Two teens obsessed with murder decide to follow the diary of a serial killer to find his most recent victim. Despite having a seeminlgy happy homelife with his mother and sister, Itsuki Kamiyama (Kanata Hongo) has a dark obsession, sneaking out to visit gruesome crime scenes. His classmate Yoru Morino (Rin Takanashi) shares this morbid fascination, living alone and investigating horrors in her gothic study. When Yoru finds a diary belonging to a killer who severs the left hands of his victims and poses them like art installations, their interest leads them to follow his trail of death, rather than turning in this important evidence to the police.

The ‘goth’ subculture: dark clothes, fixation on death, suffering, murder, and all things dark and gruesome, is a fascinating social phenomenon. The film never quite gets to the root of why its protagonists have such an apathetic and nihilistic world-view, but it does capture their behaviour and ennui perfectly. Rin Takanashi’s Yoru is a pale, lonely figure, who drifts through life like a ghost herself following a childhood accident that left her sister dead. Meanwhile, Kanata Hongo’s Itsuki seems on the surface to be a sociable, well-adjusted high-schooler, who nevertheless engages in morbid fantasies. It makes for an interesting crime-horror film in which the two protagonists are not particularly interesting in cracking the case, but instead fascinated by the idea of murder and serial killers. The dark tone, covering suicide and death, may be off-putting to some, but it creates an stomach-churning tension that goes beyond the usual shock of more grotesque horror fare. The darkness here comes from the characters’ deep well of alienation and twisted idolisation of despicable acts. The two constantly refer to the aesthetic beauty in how the murderer poses the corpses, showing their complete disassociation with the act of killing and death. The soundtrack, featuring a peculiarly eerie marimba melody and choral recitations, further enforces this sense of dread, occasionally turning to something more angelic and operatic to show how the teens themselves view their activities as almost transcendental. For them there is nothing morbid about researching killers, but instead something beautiful, beholding the line between life and death and the transience of existence. When Yoru lies in the river where one of the victims was placed, Itsuki imagines her with blood streaming from a slashed wrist. It is both disturbing yet darkly beautiful as we see her life essence swept along in the current, suggestive of tragic archetypes throughout the ages.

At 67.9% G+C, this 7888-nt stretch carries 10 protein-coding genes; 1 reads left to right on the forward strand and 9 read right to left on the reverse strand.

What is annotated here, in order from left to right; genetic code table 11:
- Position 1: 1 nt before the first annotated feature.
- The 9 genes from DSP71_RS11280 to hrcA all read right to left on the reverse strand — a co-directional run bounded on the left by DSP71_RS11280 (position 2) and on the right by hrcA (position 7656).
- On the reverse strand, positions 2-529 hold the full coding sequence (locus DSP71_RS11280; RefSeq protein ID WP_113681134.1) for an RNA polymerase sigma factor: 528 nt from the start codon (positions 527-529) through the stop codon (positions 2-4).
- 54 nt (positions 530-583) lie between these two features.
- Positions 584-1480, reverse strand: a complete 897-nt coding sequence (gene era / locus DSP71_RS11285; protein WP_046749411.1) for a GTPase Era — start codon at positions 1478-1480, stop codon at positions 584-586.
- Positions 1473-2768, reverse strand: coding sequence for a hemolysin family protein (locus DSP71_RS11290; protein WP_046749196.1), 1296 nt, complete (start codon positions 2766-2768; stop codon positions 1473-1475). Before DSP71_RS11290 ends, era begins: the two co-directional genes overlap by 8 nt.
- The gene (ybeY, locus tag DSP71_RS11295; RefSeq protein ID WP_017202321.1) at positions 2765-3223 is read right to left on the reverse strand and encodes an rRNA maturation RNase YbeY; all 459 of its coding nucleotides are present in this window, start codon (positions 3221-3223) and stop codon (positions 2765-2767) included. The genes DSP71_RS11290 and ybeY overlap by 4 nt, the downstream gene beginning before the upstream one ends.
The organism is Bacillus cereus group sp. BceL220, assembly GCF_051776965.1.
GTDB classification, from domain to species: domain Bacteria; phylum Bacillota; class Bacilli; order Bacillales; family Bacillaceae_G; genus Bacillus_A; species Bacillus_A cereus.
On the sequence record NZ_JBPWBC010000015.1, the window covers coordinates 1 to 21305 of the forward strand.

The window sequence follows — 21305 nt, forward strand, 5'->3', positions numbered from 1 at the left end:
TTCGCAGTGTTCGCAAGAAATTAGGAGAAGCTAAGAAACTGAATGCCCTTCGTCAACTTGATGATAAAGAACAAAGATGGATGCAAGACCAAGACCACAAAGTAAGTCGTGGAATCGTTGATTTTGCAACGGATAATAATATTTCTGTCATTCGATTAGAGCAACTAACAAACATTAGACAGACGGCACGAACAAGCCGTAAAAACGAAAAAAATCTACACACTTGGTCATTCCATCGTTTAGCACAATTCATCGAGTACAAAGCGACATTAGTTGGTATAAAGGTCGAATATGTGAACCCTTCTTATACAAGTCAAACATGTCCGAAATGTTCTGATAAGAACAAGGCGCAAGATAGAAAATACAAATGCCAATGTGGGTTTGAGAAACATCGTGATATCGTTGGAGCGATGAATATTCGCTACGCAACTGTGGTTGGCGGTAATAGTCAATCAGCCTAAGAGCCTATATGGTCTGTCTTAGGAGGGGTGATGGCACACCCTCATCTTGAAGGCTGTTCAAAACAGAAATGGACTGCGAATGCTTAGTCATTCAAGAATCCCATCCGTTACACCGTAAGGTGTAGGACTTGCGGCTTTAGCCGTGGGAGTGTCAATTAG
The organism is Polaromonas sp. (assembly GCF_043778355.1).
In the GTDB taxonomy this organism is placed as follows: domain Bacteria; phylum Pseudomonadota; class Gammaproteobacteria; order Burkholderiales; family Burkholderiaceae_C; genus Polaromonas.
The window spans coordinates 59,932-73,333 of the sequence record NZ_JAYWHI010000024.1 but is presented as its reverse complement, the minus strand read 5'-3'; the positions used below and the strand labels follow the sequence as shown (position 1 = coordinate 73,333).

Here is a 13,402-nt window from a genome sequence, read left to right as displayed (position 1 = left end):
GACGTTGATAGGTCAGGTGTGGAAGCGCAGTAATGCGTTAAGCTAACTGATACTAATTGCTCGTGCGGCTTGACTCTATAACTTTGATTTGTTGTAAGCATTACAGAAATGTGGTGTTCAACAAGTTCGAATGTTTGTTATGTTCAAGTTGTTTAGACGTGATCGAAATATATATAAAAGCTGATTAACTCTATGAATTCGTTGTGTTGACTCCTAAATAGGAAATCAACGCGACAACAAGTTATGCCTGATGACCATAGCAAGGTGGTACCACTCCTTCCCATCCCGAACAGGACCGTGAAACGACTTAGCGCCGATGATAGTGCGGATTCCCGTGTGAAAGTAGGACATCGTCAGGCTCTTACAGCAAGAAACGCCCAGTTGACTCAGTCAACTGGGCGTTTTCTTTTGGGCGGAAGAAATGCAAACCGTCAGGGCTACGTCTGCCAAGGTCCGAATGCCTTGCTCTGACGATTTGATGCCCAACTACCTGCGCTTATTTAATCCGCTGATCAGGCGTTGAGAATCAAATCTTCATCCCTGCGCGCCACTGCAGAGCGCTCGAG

No doubt “Goth” will prove a hard watch for some, as it forgoes the usual impulse of films to want justice to be done for murder victims. In closing the film solves many questions that you might want answered, but leaves much more to audience interpretation. The film could be seen as a rumination on society’s fascination with death and murder. Although not always to the extent of the protagonists here, humans have an insatiable appetite for real life crime documentaries, stories about serial killers, and often ignore the plight of the victims, instead interested only in the idea rather than the reality. In the same way the protagonists look at the world in a cold, distant way, barely moved by the sight of death. The extent of the goth subculture and fascination with murder outside of it, speaks to a deep-seated need in humans to attempt to understand our own morality and nature, dwelling on this disturbing yet inevitable fact of life. Itsuki casually remarks that people can be divided into those who kill and those who are killed. It is a dark commentary on mankind, but it does highlight this duality of man in his twisted worldview.

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